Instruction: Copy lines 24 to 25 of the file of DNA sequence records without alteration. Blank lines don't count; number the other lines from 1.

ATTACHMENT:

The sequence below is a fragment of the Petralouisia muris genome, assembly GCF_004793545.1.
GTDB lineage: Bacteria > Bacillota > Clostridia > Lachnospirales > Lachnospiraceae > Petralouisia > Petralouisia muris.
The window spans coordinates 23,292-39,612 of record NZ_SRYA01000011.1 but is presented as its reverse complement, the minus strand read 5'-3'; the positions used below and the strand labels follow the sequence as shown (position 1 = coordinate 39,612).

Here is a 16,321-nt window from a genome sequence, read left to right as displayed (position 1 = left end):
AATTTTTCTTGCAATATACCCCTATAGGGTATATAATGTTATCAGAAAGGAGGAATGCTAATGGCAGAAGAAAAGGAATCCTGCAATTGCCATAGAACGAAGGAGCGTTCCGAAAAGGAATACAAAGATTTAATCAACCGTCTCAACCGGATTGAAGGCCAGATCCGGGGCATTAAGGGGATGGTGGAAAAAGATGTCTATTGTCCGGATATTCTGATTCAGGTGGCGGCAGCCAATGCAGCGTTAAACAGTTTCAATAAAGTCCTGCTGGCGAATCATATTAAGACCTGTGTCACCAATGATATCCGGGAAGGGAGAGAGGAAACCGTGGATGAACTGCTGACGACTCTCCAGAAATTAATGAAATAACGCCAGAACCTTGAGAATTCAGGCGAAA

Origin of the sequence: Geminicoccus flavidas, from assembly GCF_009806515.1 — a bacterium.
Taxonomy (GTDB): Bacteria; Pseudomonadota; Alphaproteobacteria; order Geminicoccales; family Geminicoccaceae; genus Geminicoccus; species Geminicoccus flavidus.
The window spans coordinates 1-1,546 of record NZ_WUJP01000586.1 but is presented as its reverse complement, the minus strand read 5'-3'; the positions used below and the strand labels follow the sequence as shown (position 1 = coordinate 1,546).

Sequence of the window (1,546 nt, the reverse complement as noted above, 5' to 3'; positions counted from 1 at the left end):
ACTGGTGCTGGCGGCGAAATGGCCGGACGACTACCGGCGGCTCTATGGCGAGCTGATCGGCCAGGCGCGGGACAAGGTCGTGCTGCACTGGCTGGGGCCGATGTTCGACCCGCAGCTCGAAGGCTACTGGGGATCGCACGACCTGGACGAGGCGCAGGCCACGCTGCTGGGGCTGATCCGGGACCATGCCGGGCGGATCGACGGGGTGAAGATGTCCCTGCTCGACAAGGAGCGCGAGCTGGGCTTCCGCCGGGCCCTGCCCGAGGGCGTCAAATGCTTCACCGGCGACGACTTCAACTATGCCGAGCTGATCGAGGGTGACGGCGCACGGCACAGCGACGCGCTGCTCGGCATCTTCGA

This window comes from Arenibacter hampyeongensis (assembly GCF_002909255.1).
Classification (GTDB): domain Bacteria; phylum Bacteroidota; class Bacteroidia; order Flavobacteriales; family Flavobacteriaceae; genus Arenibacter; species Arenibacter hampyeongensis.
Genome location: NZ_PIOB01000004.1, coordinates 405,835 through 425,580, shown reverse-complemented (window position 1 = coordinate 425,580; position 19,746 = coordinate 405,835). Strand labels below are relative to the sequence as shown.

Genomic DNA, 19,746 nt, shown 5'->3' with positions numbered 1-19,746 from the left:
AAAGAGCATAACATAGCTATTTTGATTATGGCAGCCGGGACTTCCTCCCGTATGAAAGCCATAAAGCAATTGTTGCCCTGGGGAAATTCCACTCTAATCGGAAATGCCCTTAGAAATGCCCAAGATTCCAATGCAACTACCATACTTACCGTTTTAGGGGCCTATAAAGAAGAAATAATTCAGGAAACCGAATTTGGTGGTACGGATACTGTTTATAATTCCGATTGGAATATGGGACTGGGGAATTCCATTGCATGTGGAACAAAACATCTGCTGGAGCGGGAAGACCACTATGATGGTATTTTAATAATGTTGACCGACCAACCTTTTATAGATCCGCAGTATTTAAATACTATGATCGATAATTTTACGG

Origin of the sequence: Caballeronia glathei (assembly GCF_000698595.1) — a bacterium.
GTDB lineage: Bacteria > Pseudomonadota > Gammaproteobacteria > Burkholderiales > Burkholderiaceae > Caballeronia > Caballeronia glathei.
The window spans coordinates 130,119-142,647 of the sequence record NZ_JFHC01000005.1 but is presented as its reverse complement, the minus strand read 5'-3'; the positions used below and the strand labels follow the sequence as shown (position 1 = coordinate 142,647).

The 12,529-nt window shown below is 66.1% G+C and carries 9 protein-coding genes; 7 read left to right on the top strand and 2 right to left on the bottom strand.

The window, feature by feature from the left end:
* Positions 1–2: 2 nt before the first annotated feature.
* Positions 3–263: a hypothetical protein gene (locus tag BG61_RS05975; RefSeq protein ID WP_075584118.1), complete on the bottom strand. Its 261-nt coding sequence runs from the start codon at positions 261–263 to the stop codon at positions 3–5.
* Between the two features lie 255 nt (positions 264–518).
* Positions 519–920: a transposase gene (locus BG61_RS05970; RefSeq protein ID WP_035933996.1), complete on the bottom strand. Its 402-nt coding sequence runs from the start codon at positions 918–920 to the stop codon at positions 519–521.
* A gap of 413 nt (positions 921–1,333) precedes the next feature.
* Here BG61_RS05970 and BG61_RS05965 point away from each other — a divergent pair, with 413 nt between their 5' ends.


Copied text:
* Positions 519–920: a transposase gene (locus BG61_RS05970; RefSeq protein ID WP_035933996.1), complete on the bottom strand. Its 402-nt coding sequence runs from the start codon at positions 918–920 to the stop codon at positions 519–521.
* A gap of 413 nt (positions 921–1,333) precedes the next feature.